Scillonian III marked the end of an era on Sunday (November 6th) as Master Pete Crawford made his final voyage from St Mary’s to Penzance after 39 seasons on board.
Pete, 60, will be retiring in January after sailing approximately 666,000 miles on Scillonian III – or more than 30 times around the world.
It is estimated he has made more than 9,000 return journeys to the islands and carried more than two million passengers.
“It’s been an honour and a privilege to have worked on board such an iconic and well-loved ship,” said Pete. “I’d like to thank the Isles of Scilly Steamship Company for giving me this opportunity, and the Scillonian crew past and present. I couldn’t have done it without them.”
Pete, who lives in Penzance with his wife Angie, joined Scillonian in 1983 as a 22-year-old radio officer. His first job was collecting tickets from passengers on the gangway, where families would have their photo taken with him at the start of their holidays.
“Almost 40 years later, I’m having my photos taken with their children and grandchildren,” he said. “It’s like I’m part of their holiday. I consider a lot of our passengers to be friends.”
With the company’s support, Pete studied for his deck tickets and in 1992 became Scillonian III’s Chief Officer, before taking over as Relief Master in 2002.
“I was the first person the Steamship Company put through college – it was unheard of in those days,” said Pete. “It cemented my relationship with the company and I hope I’ve repaid it over the years.”
Over 39 seasons, the highlights of Pete’s remarkable career are too many to mention, but he cites the wildlife he’s seen over the years as some of the best memories.
“We see something every day,” he said. “I’ve seen humpback whales breeching off Land’s End; a pod of killer whales; many, many fin whales, minke whales and dolphins and tuna regularly. I used to see giant groups of basking sharks – you could almost guarantee them from June. Once a fishing boat called to let us know about a super pod of hundreds of dolphins in a feeding frenzy, so we went three miles off course to take the passengers to see that.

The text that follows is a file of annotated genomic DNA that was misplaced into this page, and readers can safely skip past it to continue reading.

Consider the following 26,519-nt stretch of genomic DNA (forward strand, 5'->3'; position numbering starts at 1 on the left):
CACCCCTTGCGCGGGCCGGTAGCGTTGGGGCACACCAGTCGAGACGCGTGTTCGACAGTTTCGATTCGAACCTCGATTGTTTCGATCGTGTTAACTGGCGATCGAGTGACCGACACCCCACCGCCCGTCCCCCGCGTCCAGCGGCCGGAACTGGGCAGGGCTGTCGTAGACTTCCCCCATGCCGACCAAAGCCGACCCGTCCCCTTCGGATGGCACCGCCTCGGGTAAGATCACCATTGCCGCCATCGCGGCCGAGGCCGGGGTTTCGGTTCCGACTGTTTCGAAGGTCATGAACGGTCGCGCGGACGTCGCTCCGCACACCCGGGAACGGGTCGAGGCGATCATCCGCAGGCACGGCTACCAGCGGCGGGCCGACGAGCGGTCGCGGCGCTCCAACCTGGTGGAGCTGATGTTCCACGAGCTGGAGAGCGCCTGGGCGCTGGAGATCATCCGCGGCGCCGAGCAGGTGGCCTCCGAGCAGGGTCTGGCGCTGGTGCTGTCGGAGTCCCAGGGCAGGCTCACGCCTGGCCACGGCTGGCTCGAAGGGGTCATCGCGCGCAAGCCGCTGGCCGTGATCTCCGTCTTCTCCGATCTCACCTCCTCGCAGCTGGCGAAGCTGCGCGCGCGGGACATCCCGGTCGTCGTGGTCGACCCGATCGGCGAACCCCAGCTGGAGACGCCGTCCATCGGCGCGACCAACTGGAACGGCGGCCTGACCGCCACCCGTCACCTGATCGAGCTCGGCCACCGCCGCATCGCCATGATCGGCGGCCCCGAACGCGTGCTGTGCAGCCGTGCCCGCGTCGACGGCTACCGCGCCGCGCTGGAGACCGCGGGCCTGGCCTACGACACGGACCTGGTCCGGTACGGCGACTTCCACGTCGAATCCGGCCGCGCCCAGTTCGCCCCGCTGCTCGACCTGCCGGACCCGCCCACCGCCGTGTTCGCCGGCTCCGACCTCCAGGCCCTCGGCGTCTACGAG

“One magical thing I’ll never forget is a very unusual whale called a Sowerby whale playing in the surf off the Eastern Isles probably about 25 years ago. I’ve never seen one since.
“I’ve carried lots of famous people over the years, including Princes William and Harry, and it’s the passengers are what makes the job special. They come on holiday with smiles on their faces and it’s my job not only to keep them safe, but to keep those smiles on their faces.
“I’d like to give a special mention to the islanders, some of whom have become dear friends over the years. One of the things I’m most looking forward to about retirement is spending more times on the Isles of Scilly. It’s an incredibly special place.”
Islanders turned out to wave and cheer as Pete departed St Mary’s for the final time on Sunday, with flags spelling “Thank You Pete 39” unfurled from the mast of Scillonian III. He was greeted on arrival in Penzance by his Steamship Company colleagues standing to attention on the Quay, freight ship Gry Maritha’s fire hoses spraying in the air and a surprise party in the Queen’s Hotel, which Pete described as “both humbling and emotional”.
He is looking forward to spending his retirement travelling, sailing and spending time with his two sons – Ryan, who lives in Perth, Australia, and Lewis who lives in Hampshire.
Stuart Reid, Chief Executive of the Isles of Scilly Steamship Company, said: “On behalf of the Company, I would like to extend a heartfelt thanks to Pete for almost four decades of dedicated and unwavering service.
“Pete’s support of and commitment to the Steamship Company has been nothing short of exceptional. His hard work and bountiful knowledge is respected by not only our passengers and employees, but also the communities of both Penzance and the Isles of Scilly in which he has developed an extremely close connection. Pete will be sorely missed by all at the Steamship Company and he will always be welcome on board Scillonian III.”